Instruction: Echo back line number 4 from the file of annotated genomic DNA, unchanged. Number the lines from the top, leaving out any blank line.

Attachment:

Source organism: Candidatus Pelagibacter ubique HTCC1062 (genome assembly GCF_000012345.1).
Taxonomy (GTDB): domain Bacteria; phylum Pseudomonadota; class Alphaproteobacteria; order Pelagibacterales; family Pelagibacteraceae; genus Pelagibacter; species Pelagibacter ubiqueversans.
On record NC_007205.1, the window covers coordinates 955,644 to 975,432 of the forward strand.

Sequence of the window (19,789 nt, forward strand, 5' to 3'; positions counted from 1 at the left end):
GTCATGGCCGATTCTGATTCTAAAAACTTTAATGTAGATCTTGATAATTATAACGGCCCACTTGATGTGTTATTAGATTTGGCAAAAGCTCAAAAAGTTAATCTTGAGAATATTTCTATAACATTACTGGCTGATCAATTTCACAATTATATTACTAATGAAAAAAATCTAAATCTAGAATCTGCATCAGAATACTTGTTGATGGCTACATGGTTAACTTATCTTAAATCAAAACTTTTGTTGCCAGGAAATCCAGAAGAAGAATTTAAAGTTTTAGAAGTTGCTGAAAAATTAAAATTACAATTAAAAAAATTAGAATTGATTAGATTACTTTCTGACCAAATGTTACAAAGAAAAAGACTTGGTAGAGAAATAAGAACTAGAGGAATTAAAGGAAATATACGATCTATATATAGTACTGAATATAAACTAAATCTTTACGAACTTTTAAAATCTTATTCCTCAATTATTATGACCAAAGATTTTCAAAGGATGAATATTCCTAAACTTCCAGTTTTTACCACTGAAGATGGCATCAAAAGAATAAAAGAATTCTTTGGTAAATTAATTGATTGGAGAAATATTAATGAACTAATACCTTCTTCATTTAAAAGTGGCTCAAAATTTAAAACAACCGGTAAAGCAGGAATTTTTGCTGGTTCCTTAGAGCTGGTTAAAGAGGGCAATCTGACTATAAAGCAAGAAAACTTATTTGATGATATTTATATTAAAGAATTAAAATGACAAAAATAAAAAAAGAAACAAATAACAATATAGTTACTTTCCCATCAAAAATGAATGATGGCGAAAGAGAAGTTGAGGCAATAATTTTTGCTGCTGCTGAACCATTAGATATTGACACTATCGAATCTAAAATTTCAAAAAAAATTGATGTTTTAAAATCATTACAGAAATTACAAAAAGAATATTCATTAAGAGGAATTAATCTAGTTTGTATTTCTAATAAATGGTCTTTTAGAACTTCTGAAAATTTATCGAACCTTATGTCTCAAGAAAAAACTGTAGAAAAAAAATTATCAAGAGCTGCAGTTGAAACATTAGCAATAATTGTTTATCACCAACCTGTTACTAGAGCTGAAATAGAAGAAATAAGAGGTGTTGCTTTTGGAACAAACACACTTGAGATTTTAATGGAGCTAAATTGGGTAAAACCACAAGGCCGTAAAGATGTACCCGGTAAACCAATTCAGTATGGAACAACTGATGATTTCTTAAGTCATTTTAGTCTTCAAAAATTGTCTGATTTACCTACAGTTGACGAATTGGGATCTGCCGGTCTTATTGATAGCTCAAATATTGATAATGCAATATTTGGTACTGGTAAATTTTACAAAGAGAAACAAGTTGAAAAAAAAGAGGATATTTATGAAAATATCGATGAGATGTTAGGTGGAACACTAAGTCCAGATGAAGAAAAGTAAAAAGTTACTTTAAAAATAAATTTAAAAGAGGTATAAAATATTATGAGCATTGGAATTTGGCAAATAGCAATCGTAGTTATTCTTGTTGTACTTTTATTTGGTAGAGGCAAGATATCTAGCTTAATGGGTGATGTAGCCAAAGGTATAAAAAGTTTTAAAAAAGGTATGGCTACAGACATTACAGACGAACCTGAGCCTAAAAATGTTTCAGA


Sequence of the window (19,789 nt, forward strand, 5' to 3'; positions counted from 1 at the left end):